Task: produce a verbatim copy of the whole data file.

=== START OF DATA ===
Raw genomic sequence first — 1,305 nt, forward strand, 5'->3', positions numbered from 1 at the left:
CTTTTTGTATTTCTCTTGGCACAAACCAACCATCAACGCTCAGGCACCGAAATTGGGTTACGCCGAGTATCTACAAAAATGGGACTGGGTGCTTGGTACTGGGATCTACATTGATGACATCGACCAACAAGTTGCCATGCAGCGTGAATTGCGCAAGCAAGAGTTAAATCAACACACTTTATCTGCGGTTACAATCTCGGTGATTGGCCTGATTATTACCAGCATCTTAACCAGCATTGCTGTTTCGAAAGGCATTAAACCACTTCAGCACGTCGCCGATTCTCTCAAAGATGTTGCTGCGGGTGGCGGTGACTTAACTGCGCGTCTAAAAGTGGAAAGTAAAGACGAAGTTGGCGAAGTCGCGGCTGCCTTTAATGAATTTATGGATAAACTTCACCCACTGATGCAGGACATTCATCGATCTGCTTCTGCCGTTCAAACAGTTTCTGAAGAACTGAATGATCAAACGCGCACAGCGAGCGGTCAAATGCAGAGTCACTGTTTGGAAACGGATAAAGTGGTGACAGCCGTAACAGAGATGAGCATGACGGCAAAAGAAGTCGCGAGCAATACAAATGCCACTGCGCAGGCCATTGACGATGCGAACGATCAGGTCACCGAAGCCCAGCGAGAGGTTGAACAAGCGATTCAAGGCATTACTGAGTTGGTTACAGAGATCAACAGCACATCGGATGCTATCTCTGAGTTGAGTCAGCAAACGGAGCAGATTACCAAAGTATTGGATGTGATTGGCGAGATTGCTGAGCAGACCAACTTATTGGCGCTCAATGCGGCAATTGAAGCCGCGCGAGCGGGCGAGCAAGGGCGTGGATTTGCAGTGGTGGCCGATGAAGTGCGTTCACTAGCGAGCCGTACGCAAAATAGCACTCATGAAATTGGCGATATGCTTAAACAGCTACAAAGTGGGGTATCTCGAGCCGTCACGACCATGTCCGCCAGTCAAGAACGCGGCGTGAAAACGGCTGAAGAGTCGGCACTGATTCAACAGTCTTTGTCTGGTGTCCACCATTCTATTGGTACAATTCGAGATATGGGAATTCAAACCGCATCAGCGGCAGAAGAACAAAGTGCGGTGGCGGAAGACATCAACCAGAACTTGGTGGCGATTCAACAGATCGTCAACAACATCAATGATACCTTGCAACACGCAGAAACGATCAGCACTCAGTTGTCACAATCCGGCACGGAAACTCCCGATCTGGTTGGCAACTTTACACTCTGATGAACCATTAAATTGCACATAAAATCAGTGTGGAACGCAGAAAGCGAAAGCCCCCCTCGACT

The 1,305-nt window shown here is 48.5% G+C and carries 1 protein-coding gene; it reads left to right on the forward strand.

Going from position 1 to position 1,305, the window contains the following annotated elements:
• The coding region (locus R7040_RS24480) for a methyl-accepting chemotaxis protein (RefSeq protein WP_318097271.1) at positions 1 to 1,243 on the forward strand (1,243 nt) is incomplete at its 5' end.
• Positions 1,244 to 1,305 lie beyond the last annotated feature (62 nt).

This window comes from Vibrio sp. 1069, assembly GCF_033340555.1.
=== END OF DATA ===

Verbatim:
Raw genomic sequence first — 1,305 nt, forward strand, 5'->3', positions numbered from 1 at the left:
CTTTTTGTATTTCTCTTGGCACAAACCAACCATCAACGCTCAGGCACCGAAATTGGGTTACGCCGAGTATCTACAAAAATGGGACTGGGTGCTTGGTACTGGGATCTACATTGATGACATCGACCAACAAGTTGCCATGCAGCGTGAATTGCGCAAGCAAGAGTTAAATCAACACACTTTATCTGCGGTTACAATCTCGGTGATTGGCCTGATTATTACCAGCATCTTAACCAGCATTGCTGTTTCGAAAGGCATTAAACCACTTCAGCACGTCGCCGATTCTCTCAAAGATGTTGCTGCGGGTGGCGGTGACTTAACTGCGCGTCTAAAAGTGGAAAGTAAAGACGAAGTTGGCGAAGTCGCGGCTGCCTTTAATGAATTTATGGATAAACTTCACCCACTGATGCAGGACATTCATCGATCTGCTTCTGCCGTTCAAACAGTTTCTGAAGAACTGAATGATCAAACGCGCACAGCGAGCGGTCAAATGCAGAGTCACTGTTTGGAAACGGATAAAGTGGTGACAGCCGTAACAGAGATGAGCATGACGGCAAAAGAAGTCGCGAGCAATACAAATGCCACTGCGCAGGCCATTGACGATGCGAACGATCAGGTCACCGAAGCCCAGCGAGAGGTTGAACAAGCGATTCAAGGCATTACTGAGTTGGTTACAGAGATCAACAGCACATCGGATGCTATCTCTGAGTTGAGTCAGCAAACGGAGCAGATTACCAAAGTATTGGATGTGATTGGCGAGATTGCTGAGCAGACCAACTTATTGGCGCTCAATGCGGCAATTGAAGCCGCGCGAGCGGGCGAGCAAGGGCGTGGATTTGCAGTGGTGGCCGATGAAGTGCGTTCACTAGCGAGCCGTACGCAAAATAGCACTCATGAAATTGGCGATATGCTTAAACAGCTACAAAGTGGGGTATCTCGAGCCGTCACGACCATGTCCGCCAGTCAAGAACGCGGCGTGAAAACGGCTGAAGAGTCGGCACTGATTCAACAGTCTTTGTCTGGTGTCCACCATTCTATTGGTACAATTCGAGATATGGGAATTCAAACCGCATCAGCGGCAGAAGAACAAAGTGCGGTGGCGGAAGACATCAACCAGAACTTGGTGGCGATTCAACAGATCGTCAACAACATCAATGATACCTTGCAACACGCAGAAACGATCAGCACTCAGTTGTCACAATCCGGCACGGAAACTCCCGATCTGGTTGGCAACTTTACACTCTGATGAACCATTAAATTGCACATAAAATCAGTGTGGAACGCAGAAAGCGAAAGCCCCCCTCGACT

The 1,305-nt window shown here is 48.5% G+C and carries 1 protein-coding gene; it reads left to right on the forward strand.

Going from position 1 to position 1,305, the window contains the following annotated elements:
• The coding region (locus R7040_RS24480) for a methyl-accepting chemotaxis protein (RefSeq protein WP_318097271.1) at positions 1 to 1,243 on the forward strand (1,243 nt) is incomplete at its 5' end.
• Positions 1,244 to 1,305 lie beyond the last annotated feature (62 nt).

This window comes from Vibrio sp. 1069, assembly GCF_033340555.1.